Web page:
EDIT #1-
    In 2017, Toshiba had to suspend NAND production due to viruses on all their machines.............

    I forget which company had the 2018 "accident".

    EDIT #2-
    Samsung had the NAND factory accident in 2018, due to.........wait for it........power outage.
     
    Last edited: Jul 1, 2019
  13. fps4ever

    fps4ever TS Evangelist Posts: 317   +313

    That is simply not true...whatsoever. They keep huge data centers operating just fine with backup power via outages. Ask Google, MS, etc...
     
  14. PEnnn

    PEnnn TS Addict Posts: 123   +105

    "Heck, it might even turn out to be a "good accident" in terms of stabilizing the market."

    And there you have it!
    PS: That poor ba$tard who caused this huge problem is getting a huge raise.
     
    Odium likes this.
  15. Kashim

    Kashim TS Addict Posts: 122   +123

    Can someone explain to me how a power outage can take a massive production line like this offline for months? Sounds pretty fishy to me. This convenient "accident" happens right when SSD prices are cratering. Hmm.
     
  16. Puiu

    Puiu TS Evangelist Posts: 3,525   +1,987

    Data centers have redundancies, factories don't. And we did get data centers problems in the past, like how in early 2018 AWS had some issues with some servers in the US.

    From an article written by smart-energy.com
    "
    According to a study conducted by Uptime Institute, global data center outages have increased by 6% since 2017.

    • Power failures have been the primary cause of the outages and the cost per outage has risen by 50% from 2010 to 2016
    • The cost of unplanned outages has risen to of $8,851 per minute
    • 33% of the survey participants experienced outages due to power failures
    • Respondents who experienced IT downtime increased from 25% in 2017 to 31% in 2018
    • The average duration of an outage ranged between 95 and 97 minutes
    • The US recorded 3,526 outages which impacted 36.7 million people in 2017
    "
     
  17. fps4ever

    fps4ever TS Evangelist Posts: 317   +313

    You are correct in the fact that I picked some terrible examples due to data redundancy. Here is where you are wrong (mybad for generalizing my comment as well) using general power outages and the average company. Not all power outages cause problems or data loss due to outages. There may be a loss of productivity and or connectivity for a certain amount of time. Yes dollars and hours lost there.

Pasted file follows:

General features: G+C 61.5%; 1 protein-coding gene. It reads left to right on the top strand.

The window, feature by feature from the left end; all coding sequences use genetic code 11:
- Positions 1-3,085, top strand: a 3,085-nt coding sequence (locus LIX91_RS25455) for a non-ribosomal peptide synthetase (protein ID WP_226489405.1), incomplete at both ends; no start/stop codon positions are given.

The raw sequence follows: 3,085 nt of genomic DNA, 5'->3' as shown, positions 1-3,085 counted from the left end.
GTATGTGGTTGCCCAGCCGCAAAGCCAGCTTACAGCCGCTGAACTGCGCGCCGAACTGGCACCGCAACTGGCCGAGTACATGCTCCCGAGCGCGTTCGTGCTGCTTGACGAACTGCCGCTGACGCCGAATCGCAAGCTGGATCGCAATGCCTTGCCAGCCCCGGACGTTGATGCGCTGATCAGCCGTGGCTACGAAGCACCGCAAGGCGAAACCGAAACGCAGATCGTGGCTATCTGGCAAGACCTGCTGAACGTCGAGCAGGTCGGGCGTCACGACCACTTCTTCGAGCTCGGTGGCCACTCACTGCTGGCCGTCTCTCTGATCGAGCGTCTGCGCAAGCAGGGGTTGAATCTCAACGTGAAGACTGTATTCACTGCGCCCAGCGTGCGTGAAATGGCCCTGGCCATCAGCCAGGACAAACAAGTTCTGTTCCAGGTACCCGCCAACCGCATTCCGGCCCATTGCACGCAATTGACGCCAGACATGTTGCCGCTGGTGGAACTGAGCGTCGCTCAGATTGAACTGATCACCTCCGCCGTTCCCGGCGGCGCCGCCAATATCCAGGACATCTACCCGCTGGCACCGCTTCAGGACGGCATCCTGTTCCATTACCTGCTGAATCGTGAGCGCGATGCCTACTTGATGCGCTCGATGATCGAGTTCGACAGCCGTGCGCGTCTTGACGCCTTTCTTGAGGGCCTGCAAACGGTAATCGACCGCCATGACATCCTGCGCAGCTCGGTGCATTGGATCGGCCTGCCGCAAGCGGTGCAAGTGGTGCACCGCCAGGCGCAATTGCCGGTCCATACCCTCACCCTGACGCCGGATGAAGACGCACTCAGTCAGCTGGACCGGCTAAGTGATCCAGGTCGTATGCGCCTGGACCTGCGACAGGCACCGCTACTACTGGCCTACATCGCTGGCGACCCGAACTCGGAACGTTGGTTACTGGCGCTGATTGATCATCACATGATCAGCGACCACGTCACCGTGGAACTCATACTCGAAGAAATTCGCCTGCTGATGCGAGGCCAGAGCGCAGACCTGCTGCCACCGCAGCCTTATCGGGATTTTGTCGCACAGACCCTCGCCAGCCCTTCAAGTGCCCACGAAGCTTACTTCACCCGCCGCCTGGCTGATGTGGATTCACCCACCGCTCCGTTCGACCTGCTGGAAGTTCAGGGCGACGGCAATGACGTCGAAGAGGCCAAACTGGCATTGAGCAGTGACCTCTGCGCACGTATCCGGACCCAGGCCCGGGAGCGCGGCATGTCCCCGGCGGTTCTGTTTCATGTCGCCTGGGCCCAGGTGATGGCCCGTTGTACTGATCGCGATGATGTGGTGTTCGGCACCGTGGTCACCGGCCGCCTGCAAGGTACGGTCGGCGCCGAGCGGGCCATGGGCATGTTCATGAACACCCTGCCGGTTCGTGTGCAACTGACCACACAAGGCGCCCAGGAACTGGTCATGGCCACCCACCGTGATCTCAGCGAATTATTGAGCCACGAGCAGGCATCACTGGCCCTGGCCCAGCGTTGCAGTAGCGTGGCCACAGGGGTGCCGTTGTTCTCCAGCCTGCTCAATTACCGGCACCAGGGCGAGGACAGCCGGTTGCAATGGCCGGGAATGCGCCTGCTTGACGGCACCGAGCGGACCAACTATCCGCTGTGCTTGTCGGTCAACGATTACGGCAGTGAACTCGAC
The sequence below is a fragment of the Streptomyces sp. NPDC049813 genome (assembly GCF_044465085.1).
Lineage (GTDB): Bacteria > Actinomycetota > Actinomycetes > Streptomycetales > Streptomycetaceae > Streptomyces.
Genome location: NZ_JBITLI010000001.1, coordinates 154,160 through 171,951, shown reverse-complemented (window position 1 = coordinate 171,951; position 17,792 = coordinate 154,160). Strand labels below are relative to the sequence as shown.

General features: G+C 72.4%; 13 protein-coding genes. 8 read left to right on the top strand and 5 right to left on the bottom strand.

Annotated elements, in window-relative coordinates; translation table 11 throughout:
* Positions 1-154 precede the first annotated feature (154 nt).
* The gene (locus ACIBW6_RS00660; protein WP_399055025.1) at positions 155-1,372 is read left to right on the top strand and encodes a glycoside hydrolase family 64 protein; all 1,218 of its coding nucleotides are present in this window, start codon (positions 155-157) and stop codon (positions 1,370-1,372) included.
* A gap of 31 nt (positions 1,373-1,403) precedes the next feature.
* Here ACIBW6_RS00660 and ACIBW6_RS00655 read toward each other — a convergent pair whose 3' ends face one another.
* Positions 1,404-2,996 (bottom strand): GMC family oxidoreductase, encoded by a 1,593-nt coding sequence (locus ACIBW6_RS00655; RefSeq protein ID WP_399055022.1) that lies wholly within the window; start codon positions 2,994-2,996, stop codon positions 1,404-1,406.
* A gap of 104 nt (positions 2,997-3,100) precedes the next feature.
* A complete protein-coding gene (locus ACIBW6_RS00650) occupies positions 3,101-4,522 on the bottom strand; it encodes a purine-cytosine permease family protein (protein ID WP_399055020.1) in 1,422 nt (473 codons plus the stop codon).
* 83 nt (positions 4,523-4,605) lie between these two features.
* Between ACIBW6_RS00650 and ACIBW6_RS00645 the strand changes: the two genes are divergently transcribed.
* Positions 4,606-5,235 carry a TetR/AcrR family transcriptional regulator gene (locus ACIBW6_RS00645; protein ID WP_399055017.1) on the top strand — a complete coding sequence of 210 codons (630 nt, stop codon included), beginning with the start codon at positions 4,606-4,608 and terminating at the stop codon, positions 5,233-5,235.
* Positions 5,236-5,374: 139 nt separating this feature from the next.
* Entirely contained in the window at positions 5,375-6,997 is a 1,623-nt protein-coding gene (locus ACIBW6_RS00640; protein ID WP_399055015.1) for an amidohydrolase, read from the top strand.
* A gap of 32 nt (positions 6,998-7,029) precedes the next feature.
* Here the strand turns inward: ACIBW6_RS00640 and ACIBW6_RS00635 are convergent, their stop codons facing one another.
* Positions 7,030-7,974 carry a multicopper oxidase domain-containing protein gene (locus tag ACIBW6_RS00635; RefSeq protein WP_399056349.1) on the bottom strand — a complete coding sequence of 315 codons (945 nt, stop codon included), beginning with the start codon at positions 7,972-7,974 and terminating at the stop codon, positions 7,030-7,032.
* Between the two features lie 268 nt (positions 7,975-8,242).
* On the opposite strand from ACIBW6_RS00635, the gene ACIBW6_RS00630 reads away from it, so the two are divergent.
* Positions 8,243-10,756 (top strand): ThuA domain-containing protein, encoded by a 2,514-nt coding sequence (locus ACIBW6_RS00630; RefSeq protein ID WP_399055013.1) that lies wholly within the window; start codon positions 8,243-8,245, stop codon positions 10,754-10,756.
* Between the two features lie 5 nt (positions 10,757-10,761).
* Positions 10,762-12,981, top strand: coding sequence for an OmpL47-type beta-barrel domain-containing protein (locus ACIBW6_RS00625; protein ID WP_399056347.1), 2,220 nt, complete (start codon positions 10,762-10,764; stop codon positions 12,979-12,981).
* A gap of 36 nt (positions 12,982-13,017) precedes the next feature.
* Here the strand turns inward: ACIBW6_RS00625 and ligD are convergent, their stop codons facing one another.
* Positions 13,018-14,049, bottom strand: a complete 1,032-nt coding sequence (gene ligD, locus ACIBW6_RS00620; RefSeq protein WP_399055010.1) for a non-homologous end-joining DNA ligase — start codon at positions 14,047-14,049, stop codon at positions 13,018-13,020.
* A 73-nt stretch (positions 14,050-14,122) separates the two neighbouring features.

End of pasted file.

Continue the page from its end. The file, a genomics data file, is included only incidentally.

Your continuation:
But for an example, I work for a mid size TV/ISP and sitting outside my data room is a diesel generator the size or a semi trailer but a little taller. In the basement we have rows of huge battery's for any such power outages. We can keep phone, Internet and cable TV up indefinitely until power is restored. Switch over is practically instantaneous, I.e., computers, server racks and phone switches stay up during the auto cut-over. We have a few million dollar building and any company that needs/requires constant power will have the same. Especially multi billion dollar engineering facilitates. You also need to remember you don't have to supply power to every part of the plant, just the critical equipment that needs it, that is if you want to save money for backup power. Do you think a company that size could lose that much NAND in a power outage isn't going to take extra special care to NOT have that happen?

    Sure anything possible but highly unlikely given the circumstances and timing of such things in these factories. That would be very naive to just chalk it up to a plain old power outage.

    PS: Just to add we have 2 or 3 factories in my city, the paper mill that has it's own power substation because you can't let million dollar machines 300 feet long shut down with a power loss. We have a food processing factory that has it's own backup power. You can't just stop processing and let food rot until power is back on, etc....etc.
     
    Last edited: Jul 2, 2019
  18. Markoni35

    Markoni35 TS Addict Posts: 257   +115

    Guys I'm so proud of you. More and more of you understand how the world works. As opposed to tons of naive people I see posting here.
     
    jobeard likes this.
  19. Baratom

    Baratom TS Rookie

    Well someone just got promoted.
    No doubt about it ...
     
  20. Markoni35

    Markoni35 TS Addict Posts: 257   +115

    Exactly so. First we made the RAM prohibitively expensive, then we made the GPUs sick expensive, now we're doing the same with SSDs. Not unlike those who burn smaller diamonds to reduce the supply, to keep the prices artificially high.
     
  21. jobeard

    jobeard TS Ambassador Posts: 13,011   +1,558

    We just L O V E conspiracies don't we!